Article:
One of my favorite experiences in the THUG series was the online support, which I spent countless hours playing. On the Xbox 360 version of this game, the online support is pretty much what we have already grown accustomed to in the Tony Hawk series on Xbox Live. There was nothing really added to the series this time around, and this is both good and bad. So you can expect to have the same sort of options on Live as you have had with Tony Hawk online in the past. For me, I enjoyed playing online in this game just like I did in the previous two games.

Tony Hawk: American Wasteland for the Xbox 360 is one of the few launch titles that actually seems to play identical to what we saw on the current generation of consoles. There literally has been nothing changed in terms of gameplay that warrants the higher purchase price. The game is still the same great Tony Hawk experience, but unfortunately it doesn’t have that "next gen" feel that a "next gen" console like the 360 desperately needs.


Visually Tony Hawk: American Wasteland looks almost identical to what we saw on the Xbox and Playstation 2, even on an HD TV set. The 360 version has a bit better character models, but most of the game has gone unchanged. And what does arise from this 360 version are some major problems. First off, when you compare the new aspects of American Wasteland to parts of the game which have gone unchanged, the game actually ends up looking worse than before. Not only that, but the game’s animation just feels nowhere near as fluid as the current consoles as well. American Wasteland for the 360 doesn’t have any amazing presentation features that you would have hoped for, but instead seems as though it went in the wrong direction.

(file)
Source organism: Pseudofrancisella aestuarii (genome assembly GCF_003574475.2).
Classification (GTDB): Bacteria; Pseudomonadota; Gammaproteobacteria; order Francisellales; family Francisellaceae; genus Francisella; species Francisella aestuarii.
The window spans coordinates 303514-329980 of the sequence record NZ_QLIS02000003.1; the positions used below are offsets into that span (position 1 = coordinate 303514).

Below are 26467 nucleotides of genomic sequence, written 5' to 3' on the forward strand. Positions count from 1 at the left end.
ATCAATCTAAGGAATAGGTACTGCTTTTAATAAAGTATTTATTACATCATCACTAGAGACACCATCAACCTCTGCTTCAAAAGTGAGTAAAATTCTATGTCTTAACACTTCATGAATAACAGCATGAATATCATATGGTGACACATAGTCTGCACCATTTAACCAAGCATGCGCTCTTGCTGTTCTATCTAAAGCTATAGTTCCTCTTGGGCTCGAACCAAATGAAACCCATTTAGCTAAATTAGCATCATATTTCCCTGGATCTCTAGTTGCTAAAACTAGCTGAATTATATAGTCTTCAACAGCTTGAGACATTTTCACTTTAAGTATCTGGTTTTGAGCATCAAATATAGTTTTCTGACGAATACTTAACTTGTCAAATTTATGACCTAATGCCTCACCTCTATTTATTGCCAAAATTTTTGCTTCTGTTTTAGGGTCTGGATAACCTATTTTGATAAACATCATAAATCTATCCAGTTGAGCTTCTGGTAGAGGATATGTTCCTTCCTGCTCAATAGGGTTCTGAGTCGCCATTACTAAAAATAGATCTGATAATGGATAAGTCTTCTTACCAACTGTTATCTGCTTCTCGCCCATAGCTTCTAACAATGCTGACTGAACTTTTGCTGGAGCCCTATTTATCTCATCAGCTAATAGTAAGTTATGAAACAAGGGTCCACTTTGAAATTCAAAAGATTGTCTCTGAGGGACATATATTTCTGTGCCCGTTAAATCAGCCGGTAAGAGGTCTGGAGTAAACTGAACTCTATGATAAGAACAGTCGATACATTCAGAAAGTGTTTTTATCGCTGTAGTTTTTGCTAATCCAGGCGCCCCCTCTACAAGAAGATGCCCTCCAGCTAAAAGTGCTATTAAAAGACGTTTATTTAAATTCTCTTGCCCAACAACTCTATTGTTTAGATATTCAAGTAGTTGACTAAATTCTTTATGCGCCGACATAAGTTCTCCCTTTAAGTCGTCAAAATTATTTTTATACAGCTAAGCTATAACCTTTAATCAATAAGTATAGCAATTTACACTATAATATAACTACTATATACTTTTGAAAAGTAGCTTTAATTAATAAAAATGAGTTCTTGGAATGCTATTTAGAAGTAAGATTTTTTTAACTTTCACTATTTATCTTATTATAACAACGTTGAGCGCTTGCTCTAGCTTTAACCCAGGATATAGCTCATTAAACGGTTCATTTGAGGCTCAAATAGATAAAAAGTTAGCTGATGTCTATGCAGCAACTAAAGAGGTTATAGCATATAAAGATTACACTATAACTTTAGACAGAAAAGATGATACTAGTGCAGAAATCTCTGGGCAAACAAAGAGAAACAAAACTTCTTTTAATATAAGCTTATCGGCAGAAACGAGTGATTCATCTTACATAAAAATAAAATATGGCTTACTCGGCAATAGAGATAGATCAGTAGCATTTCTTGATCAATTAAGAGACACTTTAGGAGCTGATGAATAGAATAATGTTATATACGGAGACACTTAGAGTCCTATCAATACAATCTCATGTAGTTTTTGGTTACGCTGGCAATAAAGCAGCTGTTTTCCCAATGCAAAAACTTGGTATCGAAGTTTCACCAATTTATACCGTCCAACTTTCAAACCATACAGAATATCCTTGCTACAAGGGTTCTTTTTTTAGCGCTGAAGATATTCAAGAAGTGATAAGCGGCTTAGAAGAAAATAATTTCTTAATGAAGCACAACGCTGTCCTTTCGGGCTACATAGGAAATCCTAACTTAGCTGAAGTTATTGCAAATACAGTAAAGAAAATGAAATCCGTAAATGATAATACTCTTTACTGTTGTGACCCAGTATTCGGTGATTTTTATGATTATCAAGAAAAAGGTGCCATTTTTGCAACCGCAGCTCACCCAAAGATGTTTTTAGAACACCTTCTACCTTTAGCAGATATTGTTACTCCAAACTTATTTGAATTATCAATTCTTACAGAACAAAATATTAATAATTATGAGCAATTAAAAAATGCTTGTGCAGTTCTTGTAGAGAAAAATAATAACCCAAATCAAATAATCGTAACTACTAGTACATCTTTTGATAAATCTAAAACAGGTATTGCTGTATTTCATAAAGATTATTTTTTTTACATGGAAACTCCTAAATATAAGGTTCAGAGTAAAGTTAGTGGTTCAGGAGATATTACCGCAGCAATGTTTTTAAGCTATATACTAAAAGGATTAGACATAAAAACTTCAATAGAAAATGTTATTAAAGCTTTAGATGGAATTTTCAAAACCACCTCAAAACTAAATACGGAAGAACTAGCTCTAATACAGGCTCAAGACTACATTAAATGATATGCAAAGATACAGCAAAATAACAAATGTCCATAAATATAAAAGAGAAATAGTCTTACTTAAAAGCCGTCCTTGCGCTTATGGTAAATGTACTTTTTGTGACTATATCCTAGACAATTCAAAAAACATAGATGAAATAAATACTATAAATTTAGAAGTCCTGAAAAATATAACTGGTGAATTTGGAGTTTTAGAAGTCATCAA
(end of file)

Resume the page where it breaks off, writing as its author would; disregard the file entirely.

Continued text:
Fun Factor

Tony Hawk, since its debut in 1999, has always been a fun game, as even upto American Wasteland I have not found a game that I have not enjoyed. American Wasteland may not offer any overwhelming new features to the experience on the 360, but the one environment idea does offer a more open-ended experience. The bike is a neat idea as well and at first is quite a bit of fun to play, but as time wore on I found that the whole bike experience could have used more depth. There are some new tricks for the board to add to the experience and some interesting ideas, but nothing that really takes this experience above and beyond where it has already been. In the end however, if you are a fan of Tony Hawk, you will still finds things to enjoy in American Wasteland.


Tony Hawk: American Wasteland for the Xbox 360 unfortunately doesn’t take the series to the next generation of Tony Hawk games. This to me just felt like a rushed port. Although it was nice beginning to see some visual upgrades to the game, nothing in my mind stood out in American Wasteland. It is hard for me to see any reason spending $60 on this version, but I would check this out as a rental just to see Tony Hawk on the 360 and the pure potential it has.

The owner and editor-in-chief of I've been apart of the website since 2002 and purchased the website in 2010. Owning and running Darkstation is a dream come true. I love video games and I love writing and talking about them even more.